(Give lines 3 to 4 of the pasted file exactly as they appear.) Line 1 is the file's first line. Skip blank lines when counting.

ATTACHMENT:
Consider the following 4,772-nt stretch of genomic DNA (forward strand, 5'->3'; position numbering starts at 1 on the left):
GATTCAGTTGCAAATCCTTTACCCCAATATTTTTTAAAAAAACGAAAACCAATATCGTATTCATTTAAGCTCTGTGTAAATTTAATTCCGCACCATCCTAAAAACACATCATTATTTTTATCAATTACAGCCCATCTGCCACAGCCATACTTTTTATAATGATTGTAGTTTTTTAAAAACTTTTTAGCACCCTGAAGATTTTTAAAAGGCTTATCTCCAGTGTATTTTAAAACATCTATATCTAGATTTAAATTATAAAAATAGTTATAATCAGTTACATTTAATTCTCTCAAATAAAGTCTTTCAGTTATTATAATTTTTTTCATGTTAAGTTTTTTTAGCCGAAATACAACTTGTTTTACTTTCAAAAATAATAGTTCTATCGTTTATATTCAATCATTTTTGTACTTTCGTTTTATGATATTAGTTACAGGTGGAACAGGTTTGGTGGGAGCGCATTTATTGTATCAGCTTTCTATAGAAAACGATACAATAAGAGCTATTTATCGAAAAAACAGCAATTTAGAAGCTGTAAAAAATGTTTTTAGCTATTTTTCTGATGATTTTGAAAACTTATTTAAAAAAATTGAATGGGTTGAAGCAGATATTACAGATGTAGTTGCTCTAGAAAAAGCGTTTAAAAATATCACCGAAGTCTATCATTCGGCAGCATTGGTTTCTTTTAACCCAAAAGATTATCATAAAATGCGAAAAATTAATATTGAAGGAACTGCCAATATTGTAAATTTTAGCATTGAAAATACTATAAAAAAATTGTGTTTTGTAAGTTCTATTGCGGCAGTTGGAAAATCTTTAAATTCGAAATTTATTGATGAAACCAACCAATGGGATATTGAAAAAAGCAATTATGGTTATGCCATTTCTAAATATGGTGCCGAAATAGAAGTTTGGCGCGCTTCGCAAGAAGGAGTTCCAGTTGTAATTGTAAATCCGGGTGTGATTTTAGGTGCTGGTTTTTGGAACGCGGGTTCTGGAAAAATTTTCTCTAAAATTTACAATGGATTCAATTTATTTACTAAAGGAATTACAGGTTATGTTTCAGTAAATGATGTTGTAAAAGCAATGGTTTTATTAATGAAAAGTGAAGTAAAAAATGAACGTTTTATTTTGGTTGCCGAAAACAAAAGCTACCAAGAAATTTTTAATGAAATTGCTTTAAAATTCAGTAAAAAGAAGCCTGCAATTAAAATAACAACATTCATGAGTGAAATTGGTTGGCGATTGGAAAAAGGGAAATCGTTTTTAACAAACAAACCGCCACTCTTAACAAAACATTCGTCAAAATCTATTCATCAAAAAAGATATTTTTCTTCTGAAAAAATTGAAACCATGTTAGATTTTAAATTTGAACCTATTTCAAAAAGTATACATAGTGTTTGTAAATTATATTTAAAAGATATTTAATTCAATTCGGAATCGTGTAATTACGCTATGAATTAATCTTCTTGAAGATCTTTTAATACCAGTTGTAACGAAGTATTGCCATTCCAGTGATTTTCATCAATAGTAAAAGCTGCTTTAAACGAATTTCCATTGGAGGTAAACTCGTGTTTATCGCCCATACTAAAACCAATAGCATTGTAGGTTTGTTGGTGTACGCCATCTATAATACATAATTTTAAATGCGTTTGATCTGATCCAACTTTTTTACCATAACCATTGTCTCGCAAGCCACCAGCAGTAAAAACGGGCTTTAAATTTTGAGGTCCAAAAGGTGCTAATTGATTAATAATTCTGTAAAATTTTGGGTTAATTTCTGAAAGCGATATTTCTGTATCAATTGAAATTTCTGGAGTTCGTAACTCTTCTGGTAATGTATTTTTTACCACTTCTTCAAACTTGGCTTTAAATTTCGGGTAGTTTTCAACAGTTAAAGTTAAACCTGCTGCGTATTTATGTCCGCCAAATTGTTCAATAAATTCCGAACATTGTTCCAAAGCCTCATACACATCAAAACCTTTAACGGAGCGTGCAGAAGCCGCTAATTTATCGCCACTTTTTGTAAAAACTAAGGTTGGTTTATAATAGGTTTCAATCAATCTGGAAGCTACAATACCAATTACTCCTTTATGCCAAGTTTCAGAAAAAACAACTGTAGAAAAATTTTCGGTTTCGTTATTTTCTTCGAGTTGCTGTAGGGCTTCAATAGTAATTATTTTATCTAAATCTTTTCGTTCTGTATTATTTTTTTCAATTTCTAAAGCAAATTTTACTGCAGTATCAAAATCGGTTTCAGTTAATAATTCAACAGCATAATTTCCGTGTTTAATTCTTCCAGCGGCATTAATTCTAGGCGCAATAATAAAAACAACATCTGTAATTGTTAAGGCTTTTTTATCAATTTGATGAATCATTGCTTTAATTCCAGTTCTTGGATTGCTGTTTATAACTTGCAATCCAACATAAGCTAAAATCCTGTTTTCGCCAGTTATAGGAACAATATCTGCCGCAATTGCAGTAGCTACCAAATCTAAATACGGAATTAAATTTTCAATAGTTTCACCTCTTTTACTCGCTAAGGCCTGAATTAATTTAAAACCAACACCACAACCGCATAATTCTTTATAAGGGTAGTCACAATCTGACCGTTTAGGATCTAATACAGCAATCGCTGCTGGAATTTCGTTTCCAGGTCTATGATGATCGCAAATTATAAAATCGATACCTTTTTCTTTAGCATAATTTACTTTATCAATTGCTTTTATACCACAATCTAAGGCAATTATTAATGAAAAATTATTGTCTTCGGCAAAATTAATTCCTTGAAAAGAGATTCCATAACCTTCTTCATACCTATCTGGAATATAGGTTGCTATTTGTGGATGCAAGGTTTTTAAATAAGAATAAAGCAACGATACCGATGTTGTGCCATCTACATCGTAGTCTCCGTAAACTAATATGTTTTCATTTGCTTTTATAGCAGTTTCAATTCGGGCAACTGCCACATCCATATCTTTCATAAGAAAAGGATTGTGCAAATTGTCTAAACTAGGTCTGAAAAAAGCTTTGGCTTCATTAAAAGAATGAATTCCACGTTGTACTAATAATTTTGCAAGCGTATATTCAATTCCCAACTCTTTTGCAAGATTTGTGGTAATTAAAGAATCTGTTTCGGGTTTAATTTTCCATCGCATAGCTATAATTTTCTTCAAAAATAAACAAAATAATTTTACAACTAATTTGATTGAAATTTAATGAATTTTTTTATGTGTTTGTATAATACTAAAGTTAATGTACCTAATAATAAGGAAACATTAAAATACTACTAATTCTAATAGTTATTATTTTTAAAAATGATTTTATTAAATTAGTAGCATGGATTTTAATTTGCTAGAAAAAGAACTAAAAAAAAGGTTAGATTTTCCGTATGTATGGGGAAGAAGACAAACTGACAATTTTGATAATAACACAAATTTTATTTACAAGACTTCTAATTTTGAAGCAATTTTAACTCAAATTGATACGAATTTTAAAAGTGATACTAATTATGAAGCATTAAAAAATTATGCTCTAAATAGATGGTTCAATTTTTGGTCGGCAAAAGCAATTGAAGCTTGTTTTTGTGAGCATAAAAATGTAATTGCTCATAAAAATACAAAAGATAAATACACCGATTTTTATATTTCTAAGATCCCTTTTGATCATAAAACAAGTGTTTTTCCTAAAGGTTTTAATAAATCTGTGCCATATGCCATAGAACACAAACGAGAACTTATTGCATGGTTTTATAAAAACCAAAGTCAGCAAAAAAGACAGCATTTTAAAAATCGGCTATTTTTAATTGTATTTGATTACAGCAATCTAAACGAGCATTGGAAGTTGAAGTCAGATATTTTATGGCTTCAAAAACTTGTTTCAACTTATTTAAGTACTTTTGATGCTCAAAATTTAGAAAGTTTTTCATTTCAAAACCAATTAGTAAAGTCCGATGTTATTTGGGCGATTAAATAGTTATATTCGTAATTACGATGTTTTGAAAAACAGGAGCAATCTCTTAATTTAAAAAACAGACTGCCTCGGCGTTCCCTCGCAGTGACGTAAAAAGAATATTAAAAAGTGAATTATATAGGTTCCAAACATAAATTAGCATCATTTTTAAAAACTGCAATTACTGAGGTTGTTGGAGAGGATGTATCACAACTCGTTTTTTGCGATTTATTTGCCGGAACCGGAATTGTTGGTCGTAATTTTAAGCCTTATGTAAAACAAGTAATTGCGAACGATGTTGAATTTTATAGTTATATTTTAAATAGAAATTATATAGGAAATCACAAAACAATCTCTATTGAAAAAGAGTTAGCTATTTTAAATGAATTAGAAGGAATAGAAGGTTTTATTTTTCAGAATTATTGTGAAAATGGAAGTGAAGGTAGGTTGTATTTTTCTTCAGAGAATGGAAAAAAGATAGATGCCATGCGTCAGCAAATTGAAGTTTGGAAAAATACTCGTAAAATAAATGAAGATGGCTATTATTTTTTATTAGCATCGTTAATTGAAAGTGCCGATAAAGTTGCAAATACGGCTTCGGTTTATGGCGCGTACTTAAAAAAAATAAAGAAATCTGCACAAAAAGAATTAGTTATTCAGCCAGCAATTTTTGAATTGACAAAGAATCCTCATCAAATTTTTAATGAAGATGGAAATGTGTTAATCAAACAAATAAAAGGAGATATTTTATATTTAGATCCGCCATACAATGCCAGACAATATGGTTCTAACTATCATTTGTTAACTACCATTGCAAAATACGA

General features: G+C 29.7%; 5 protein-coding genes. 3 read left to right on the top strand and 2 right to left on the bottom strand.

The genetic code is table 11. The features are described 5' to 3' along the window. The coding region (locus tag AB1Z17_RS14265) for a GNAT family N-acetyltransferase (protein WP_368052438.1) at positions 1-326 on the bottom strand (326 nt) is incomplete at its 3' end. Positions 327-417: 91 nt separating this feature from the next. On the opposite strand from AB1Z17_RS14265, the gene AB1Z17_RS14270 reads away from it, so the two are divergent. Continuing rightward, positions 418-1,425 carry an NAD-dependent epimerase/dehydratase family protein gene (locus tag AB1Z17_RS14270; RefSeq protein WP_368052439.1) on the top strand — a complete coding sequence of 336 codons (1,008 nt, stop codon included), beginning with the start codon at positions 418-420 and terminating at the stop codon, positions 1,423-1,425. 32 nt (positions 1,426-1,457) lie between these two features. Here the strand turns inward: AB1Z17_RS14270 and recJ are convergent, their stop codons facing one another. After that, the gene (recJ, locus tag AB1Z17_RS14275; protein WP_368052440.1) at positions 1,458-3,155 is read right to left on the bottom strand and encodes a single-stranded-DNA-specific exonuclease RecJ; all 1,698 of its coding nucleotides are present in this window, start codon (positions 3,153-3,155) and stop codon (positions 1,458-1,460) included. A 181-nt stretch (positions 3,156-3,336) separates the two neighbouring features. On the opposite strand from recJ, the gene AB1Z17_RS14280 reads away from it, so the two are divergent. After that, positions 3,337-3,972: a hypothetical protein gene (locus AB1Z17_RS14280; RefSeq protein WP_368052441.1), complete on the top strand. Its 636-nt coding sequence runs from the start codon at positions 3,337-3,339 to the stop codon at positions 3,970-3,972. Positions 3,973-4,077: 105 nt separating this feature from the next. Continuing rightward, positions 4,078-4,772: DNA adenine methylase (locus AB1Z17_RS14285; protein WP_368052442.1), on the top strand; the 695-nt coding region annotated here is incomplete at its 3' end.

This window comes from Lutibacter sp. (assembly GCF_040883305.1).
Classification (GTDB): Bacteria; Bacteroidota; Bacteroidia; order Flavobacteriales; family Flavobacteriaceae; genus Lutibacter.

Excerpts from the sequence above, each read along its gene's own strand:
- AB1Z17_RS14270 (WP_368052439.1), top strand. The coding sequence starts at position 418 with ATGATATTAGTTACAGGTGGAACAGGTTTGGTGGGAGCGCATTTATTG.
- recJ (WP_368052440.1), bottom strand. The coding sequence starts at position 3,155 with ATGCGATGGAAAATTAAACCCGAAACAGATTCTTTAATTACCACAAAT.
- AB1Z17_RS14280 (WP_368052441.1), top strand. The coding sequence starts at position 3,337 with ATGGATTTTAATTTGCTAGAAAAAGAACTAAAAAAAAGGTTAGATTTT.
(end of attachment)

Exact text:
General features: G+C 29.7%; 5 protein-coding genes. 3 read left to right on the top strand and 2 right to left on the bottom strand.

The genetic code is table 11. The features are described 5' to 3' along the window. The coding region (locus tag AB1Z17_RS14265) for a GNAT family N-acetyltransferase (protein WP_368052438.1) at positions 1-326 on the bottom strand (326 nt) is incomplete at its 3' end. Positions 327-417: 91 nt separating this feature from the next. On the opposite strand from AB1Z17_RS14265, the gene AB1Z17_RS14270 reads away from it, so the two are divergent. Continuing rightward, positions 418-1,425 carry an NAD-dependent epimerase/dehydratase family protein gene (locus tag AB1Z17_RS14270; RefSeq protein WP_368052439.1) on the top strand — a complete coding sequence of 336 codons (1,008 nt, stop codon included), beginning with the start codon at positions 418-420 and terminating at the stop codon, positions 1,423-1,425. 32 nt (positions 1,426-1,457) lie between these two features. Here the strand turns inward: AB1Z17_RS14270 and recJ are convergent, their stop codons facing one another. After that, the gene (recJ, locus tag AB1Z17_RS14275; protein WP_368052440.1) at positions 1,458-3,155 is read right to left on the bottom strand and encodes a single-stranded-DNA-specific exonuclease RecJ; all 1,698 of its coding nucleotides are present in this window, start codon (positions 3,153-3,155) and stop codon (positions 1,458-1,460) included. A 181-nt stretch (positions 3,156-3,336) separates the two neighbouring features. On the opposite strand from recJ, the gene AB1Z17_RS14280 reads away from it, so the two are divergent. After that, positions 3,337-3,972: a hypothetical protein gene (locus AB1Z17_RS14280; RefSeq protein WP_368052441.1), complete on the top strand. Its 636-nt coding sequence runs from the start codon at positions 3,337-3,339 to the stop codon at positions 3,970-3,972. Positions 3,973-4,077: 105 nt separating this feature from the next. Continuing rightward, positions 4,078-4,772: DNA adenine methylase (locus AB1Z17_RS14285; protein WP_368052442.1), on the top strand; the 695-nt coding region annotated here is incomplete at its 3' end.